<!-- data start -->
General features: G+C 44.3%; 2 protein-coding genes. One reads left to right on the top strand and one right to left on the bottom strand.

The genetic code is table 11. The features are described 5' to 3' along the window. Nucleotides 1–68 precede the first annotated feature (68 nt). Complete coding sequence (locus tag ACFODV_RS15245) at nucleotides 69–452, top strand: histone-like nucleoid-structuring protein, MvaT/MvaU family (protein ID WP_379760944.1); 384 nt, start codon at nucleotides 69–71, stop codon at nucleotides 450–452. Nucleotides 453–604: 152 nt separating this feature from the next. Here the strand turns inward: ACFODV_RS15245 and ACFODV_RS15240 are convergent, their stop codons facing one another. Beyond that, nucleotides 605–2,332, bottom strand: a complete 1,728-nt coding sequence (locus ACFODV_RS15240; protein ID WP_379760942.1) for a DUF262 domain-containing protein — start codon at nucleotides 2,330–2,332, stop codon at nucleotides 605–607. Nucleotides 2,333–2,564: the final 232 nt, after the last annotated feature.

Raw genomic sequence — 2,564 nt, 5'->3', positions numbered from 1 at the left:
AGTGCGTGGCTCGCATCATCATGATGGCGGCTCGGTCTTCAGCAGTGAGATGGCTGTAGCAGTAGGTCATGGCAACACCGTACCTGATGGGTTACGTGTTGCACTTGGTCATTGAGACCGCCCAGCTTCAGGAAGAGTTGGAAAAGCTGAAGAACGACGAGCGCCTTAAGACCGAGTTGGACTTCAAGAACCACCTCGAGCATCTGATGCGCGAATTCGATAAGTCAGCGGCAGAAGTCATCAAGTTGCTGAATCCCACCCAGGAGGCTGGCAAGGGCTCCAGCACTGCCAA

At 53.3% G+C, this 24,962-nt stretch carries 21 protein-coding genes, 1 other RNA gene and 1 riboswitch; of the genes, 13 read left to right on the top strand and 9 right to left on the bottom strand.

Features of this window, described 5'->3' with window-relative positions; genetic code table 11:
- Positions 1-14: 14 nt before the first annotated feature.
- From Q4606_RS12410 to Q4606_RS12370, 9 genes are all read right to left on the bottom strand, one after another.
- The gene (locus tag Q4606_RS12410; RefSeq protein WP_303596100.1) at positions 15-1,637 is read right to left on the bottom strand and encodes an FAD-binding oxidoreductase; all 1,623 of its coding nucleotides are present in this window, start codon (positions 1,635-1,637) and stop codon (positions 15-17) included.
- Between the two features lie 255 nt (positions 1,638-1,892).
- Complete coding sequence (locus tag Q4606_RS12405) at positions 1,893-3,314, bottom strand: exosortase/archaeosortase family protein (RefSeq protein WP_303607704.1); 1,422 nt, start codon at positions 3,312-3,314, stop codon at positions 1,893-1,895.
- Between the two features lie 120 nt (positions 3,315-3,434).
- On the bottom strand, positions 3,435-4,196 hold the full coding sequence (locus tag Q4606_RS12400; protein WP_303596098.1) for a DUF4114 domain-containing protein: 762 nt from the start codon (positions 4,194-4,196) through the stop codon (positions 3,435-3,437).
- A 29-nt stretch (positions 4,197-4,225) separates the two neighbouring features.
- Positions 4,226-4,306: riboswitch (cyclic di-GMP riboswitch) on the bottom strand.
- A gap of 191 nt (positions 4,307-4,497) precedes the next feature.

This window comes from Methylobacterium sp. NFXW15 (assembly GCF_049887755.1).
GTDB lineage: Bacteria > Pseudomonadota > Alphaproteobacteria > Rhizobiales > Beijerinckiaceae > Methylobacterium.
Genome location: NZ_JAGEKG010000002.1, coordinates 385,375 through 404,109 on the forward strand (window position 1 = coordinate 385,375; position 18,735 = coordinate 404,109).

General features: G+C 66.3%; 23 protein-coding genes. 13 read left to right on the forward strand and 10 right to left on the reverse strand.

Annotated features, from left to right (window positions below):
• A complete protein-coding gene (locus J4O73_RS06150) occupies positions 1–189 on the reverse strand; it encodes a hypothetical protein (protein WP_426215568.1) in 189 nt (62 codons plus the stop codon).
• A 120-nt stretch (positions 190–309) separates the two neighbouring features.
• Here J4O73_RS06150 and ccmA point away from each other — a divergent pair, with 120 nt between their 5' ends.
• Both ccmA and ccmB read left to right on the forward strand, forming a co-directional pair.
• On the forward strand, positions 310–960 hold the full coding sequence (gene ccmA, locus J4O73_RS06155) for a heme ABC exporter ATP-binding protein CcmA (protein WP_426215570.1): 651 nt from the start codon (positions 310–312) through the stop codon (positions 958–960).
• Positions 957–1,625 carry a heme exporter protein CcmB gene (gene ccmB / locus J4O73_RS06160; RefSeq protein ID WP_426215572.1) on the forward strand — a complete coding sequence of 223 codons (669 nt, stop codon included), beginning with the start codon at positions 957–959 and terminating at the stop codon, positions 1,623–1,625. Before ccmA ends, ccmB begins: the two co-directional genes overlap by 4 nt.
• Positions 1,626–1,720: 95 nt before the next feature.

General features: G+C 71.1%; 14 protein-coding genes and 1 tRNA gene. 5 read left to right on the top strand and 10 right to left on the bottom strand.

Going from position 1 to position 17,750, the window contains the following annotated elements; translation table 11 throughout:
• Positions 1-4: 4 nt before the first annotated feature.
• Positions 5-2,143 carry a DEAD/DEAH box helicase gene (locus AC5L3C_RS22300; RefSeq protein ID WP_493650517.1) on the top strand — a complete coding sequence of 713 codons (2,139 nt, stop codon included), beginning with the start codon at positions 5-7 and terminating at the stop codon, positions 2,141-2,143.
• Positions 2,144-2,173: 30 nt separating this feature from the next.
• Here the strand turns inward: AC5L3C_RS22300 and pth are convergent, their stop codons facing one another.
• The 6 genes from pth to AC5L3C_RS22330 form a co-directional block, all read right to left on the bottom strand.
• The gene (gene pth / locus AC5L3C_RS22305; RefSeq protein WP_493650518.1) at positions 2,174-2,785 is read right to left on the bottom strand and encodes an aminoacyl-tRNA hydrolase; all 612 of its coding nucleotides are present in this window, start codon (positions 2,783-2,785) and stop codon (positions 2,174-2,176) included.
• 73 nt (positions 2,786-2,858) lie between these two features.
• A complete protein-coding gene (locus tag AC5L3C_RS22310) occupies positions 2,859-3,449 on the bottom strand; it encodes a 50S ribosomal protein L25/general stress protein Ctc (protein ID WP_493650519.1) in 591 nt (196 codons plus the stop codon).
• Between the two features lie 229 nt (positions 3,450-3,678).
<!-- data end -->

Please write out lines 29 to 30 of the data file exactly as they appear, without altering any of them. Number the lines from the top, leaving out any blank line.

General features: G+C 71.1%; 14 protein-coding genes and 1 tRNA gene. 5 read left to right on the top strand and 10 right to left on the bottom strand.

Going from position 1 to position 17,750, the window contains the following annotated elements; translation table 11 throughout: